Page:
“Of Shoes-And Ships-And Sealing Wax”

sealingwax2

This quote from Lewis Carroll’s “The Walrus and The Carpenter” probably confuses a modern reader. What on earth is sealing wax? But when I was in high school I developed a love of sealing wax and metal stamps to make an impression in the wax. I wrote many letters then and throughout college, and I always used sealing wax for a dramatic touch.

The wax came in several colors, such as those displayed above. I lit the wick and let the wax slowly drip onto the flap of the envelope. When a sufficient blob had formed, I pressed into it with one of my metal stamps. I had several, including my initial, a unicorn and a free form squiggle. The wax dried very quickly into a hard form which sealed the letter. If anyone tried to read the letter the seal would break. For my friends with prying siblings, this was meant to guarantee that there would be no unauthorized snooping.

I bought my paper, envelopes, pens, ink,  sealing wax and metal stamps at another vanished retailer–the stationary store. Until last year there still was one remaining stationer in a nearby town and it was a true delight to walk through and admire all the goods. Apparently there is no longer enough demand for these things, so it closed. Even my local Hallmark store, long time source of greeting cards, now carries clothing, “gift items” and toys. Cards are consigned to a small back corner. So cards, too, have fallen out of favor.

I treasure old letters and old cards. It is hard to imagine future generations having any connections with old emails. It is the hand of the writer that I love, from my grandfather’s near illegible scrawl to my husband’s endearments when we were dating. Maybe letter writing will come back. I hope so.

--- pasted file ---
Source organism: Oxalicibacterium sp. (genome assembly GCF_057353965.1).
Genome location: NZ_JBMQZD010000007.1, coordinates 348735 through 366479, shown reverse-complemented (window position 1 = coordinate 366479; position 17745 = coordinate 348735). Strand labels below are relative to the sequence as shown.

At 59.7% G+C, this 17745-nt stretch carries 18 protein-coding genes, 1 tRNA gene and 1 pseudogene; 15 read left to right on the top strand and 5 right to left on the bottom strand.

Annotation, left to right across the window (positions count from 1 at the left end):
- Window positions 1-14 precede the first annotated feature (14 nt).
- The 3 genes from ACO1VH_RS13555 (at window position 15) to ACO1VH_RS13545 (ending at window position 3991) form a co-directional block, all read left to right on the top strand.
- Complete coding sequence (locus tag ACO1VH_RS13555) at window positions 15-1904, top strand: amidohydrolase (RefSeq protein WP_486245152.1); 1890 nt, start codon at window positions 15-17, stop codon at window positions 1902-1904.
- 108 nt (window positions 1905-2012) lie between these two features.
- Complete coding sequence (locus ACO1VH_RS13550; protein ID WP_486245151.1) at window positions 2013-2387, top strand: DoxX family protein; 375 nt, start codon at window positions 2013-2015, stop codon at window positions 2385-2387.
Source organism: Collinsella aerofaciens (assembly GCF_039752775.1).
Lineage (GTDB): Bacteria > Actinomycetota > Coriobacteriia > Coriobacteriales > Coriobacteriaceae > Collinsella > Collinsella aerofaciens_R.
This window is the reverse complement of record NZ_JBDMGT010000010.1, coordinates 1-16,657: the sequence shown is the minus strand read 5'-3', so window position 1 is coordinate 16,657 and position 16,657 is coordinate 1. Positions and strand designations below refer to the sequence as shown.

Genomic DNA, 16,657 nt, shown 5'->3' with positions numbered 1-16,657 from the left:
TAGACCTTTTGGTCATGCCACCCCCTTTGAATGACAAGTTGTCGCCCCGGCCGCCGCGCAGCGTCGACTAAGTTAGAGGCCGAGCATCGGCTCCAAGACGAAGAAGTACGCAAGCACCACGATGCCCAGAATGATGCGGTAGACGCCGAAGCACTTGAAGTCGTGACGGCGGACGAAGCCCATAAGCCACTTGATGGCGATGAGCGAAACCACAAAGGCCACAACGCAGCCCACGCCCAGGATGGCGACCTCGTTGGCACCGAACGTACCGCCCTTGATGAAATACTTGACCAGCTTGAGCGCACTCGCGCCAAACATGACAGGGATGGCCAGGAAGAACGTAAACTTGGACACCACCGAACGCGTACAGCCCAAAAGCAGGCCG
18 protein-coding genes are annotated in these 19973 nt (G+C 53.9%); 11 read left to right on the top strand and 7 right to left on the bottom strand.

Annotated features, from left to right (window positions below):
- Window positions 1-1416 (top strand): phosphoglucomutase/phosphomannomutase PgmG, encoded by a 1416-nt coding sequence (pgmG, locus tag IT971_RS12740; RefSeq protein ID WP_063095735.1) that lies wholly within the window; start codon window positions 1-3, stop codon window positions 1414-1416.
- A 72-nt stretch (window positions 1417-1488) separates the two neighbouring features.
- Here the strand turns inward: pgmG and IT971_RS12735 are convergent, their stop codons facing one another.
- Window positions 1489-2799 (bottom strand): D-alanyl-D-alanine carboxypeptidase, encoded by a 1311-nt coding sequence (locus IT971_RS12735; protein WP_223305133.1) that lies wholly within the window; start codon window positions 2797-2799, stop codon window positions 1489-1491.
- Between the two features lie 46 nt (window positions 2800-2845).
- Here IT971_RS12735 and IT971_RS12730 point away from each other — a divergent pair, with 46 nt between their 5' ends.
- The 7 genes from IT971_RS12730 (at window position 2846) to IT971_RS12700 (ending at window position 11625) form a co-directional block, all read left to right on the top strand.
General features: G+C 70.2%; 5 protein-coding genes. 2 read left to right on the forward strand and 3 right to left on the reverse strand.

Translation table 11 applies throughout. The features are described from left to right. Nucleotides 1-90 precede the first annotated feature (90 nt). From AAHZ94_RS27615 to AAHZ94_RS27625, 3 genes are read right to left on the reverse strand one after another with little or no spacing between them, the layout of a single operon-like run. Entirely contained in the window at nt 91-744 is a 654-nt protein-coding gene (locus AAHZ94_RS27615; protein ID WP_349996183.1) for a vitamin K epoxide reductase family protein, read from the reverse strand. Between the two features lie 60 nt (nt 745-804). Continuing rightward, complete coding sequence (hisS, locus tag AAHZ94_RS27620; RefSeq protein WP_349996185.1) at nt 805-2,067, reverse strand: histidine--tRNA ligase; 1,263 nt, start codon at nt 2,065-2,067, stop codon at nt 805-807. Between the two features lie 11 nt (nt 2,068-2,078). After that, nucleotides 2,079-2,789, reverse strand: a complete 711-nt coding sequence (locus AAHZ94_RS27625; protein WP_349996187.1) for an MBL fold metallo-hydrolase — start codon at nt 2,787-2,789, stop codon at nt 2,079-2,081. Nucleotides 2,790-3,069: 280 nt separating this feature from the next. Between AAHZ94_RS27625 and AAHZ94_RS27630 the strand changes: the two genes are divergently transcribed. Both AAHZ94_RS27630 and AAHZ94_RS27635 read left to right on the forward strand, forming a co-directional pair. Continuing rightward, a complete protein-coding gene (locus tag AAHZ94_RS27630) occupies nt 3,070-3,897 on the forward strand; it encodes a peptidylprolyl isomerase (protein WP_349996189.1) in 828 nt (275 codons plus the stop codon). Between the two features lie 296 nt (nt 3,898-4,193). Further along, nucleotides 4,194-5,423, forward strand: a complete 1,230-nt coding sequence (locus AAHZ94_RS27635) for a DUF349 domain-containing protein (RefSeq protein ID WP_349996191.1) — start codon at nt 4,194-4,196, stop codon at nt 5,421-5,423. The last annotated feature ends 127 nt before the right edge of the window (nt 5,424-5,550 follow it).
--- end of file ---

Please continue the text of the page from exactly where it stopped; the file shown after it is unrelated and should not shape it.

19 thoughts on ““Of Shoes-And Ships-And Sealing Wax”

  1. I LOVED sealing wax too–it made everything seem more official and mysterious and grownup somehow, when I wrote to my cousins and friends as a preteen for the most part. I had the initial D for first and lest names, so that worked fine, and was pleased to find the little kit among my old belongings in the last year or so, so I still have it somewhere. It is intriguing that they used to be sent freely in the post and usually arrived without having been cracked. I simply don’t think that I could count on that these days.

      1. I know one can request ‘hand cancelling’ for a big letter, but then it scoots down the chute to whoknowswhere. These days I too-often receive completely empty envelopes, or items found by the postal service and sent to us in bits–they are mostly books or photos or written material. I am unsure what sort of steamroller machines are in use now and what processes the letters go through.

  2. Speaking of old letters I still have them even those letter sent by a friend when I was in high school and those letters I got during my college life.

  3. I treasure letters almost like memoirs. The letters I kept from
    My mother and husband, when put together in chronological order from sender to recipient, those letters tell a life story. There’s nothing like getting a hand written note.

  4. I wonder if they allow sealed letters now. With the new machinery (younger monkeys) they might jam? Something to check into. I may get an old stamp/seal kit just for nostalgia sake. I like old things.

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